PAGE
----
About halfway through the game you finally get some more to the back story beyond what your brother revealed to you before signing you up to join his cause of ridding the world of the Demon King, Mundus. Oh, he's the big fat guy at the beginning. Anyone see that coming? Yeah, everyone did. Anyways, the background of Dante's parents, the Demon Sparda and the Angel Eva, falling in love that ends up creating a rift in the endless war between Heaven and Hell, gets them hunted down and destroyed. Eva, murdered before Dante's eyes, and Sparda, banished for eternity to endless torture and enslavement. Their two children, Dante and Vergil, are the hybrid children between demons and angels, called Nephilim.

At that halfway point, you learn more about what it means to be a Nehpilim and why they are hated by both sides. Nephilim originally were the third race. Born of both sides, they had the power of both sides and this made them powerful beyond reckoning. They held the fate of everyone and everything in their hands. Out of fear of the power they held, the Nephilim were hunted and destroyed. I really would have liked if they had expanded on this idea rather than just tossing in a 5 minute explanation. Making it not so much about just demons, but also angels who feared the Nephilim. Having both sides involved could have made the story more effective and entertaining.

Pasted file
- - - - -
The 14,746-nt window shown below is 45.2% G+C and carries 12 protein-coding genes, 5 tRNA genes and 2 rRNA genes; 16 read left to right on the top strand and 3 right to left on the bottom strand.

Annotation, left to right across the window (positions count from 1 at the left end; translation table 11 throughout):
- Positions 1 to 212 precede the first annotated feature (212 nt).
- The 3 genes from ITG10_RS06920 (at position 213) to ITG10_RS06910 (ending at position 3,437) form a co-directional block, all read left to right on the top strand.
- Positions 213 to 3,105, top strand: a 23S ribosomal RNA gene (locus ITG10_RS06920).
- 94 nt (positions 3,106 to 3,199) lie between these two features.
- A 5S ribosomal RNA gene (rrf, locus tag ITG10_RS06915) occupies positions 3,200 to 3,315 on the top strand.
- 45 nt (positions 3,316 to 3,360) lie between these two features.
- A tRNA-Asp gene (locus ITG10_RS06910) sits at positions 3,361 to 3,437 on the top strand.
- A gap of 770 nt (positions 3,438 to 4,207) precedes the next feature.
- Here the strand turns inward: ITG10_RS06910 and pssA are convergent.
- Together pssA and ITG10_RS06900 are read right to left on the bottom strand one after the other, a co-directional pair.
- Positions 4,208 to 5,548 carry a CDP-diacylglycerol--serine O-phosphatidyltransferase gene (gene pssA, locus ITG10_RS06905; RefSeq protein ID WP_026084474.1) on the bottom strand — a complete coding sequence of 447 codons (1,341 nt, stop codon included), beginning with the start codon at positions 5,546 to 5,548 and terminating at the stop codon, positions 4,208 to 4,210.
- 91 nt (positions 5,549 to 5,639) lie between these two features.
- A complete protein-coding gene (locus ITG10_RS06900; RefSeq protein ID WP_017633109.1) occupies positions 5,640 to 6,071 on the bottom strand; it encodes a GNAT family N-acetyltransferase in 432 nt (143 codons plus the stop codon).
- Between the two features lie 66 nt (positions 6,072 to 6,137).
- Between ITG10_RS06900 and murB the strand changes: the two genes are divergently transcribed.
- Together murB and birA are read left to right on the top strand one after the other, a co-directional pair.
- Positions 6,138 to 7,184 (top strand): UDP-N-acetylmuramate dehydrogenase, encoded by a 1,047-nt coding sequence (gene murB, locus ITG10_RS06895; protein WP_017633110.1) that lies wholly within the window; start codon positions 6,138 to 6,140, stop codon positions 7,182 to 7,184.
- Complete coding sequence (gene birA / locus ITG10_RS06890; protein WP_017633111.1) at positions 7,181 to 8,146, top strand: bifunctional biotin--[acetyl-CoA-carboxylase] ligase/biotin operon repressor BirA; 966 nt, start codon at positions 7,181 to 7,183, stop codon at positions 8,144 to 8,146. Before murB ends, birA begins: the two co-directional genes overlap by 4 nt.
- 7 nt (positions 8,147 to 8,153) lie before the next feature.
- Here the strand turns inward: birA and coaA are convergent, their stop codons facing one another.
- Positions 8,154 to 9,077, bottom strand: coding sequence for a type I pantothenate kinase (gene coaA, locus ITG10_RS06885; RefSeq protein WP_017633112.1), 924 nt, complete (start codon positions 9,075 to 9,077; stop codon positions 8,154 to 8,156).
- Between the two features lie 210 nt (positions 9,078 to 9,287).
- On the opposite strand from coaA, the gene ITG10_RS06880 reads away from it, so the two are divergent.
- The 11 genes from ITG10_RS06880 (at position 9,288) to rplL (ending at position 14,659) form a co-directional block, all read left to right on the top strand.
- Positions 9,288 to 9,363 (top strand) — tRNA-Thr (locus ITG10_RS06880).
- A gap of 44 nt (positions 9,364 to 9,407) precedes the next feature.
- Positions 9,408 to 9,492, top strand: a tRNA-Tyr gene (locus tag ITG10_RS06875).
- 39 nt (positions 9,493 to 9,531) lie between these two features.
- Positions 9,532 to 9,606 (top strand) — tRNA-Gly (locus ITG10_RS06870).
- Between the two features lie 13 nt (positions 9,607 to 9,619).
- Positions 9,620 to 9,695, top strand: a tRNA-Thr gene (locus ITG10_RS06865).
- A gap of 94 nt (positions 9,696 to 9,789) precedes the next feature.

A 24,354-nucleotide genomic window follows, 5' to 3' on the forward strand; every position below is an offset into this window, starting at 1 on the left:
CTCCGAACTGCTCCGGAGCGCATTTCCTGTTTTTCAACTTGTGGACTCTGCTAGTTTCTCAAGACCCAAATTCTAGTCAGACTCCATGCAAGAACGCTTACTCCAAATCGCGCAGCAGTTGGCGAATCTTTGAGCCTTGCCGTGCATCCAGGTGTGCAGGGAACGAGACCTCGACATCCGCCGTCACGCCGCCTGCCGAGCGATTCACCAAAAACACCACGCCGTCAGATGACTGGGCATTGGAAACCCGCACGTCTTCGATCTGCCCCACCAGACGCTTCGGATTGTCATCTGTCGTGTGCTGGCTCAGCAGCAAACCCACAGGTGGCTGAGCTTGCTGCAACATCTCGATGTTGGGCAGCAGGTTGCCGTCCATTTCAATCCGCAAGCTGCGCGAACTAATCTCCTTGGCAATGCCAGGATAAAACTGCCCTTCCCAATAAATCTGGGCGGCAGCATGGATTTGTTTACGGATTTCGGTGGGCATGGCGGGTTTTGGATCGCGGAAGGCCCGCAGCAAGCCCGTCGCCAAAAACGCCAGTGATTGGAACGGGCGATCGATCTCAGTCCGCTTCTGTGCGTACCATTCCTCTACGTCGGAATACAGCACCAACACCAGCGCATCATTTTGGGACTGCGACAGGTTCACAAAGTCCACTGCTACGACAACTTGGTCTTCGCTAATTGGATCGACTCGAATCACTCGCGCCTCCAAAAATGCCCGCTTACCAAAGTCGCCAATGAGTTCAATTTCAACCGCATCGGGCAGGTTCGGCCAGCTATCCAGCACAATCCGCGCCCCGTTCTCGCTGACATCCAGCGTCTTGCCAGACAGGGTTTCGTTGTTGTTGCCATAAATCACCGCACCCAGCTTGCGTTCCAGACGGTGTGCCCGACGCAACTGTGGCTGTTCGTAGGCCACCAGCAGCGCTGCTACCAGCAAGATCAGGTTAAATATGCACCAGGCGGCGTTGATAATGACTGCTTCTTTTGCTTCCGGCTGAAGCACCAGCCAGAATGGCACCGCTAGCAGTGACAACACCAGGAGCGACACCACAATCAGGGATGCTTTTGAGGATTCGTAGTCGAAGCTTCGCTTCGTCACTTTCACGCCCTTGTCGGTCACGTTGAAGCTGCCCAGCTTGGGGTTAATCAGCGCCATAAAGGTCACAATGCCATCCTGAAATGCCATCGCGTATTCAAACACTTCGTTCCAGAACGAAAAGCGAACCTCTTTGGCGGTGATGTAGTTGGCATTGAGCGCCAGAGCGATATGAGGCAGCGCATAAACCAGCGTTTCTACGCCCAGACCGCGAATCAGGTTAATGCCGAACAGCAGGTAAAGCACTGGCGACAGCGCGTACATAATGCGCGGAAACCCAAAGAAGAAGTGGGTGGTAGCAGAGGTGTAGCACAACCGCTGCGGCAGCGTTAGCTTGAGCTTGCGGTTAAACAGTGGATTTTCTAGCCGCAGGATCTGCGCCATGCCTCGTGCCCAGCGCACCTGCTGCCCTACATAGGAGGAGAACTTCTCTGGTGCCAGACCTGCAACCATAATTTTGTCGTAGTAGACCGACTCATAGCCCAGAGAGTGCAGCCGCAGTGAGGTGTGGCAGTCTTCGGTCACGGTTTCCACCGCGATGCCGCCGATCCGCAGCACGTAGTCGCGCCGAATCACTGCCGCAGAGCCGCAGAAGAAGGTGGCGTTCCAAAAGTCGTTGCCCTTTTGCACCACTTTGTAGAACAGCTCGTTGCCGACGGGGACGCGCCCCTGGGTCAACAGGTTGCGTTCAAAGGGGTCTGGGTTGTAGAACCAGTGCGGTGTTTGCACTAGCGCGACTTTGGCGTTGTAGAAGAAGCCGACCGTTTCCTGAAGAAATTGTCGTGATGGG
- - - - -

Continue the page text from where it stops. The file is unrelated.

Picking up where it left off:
The second thing I noticed is that the game is very dark and gritty. As soon as you hit Limbo you realize that this world between worlds is not your favorite place to be. Demons might not be able to hurt you in the real world, but the minute you cross into Limbo, anything goes. All sorts of demonic forms are trying their damnedest to kill you. Skeletons, evil cherubs, and horn helmeted dead guys with shields are your most basic enemy, and Dante can make quick work of them.

That is a very large, ugly demon

The real world around you is dank and gray with just a hint of depression. In essence, boring. Even though it's where all the decisions will have a resounding impact, in Limbo, you actually make those decisions. Limbo is where the main focus of the gameplay is. In the outside world, the most Dante does is run down a corridor or move through doorways. Once in Limbo, the sword comes out and the fun begins.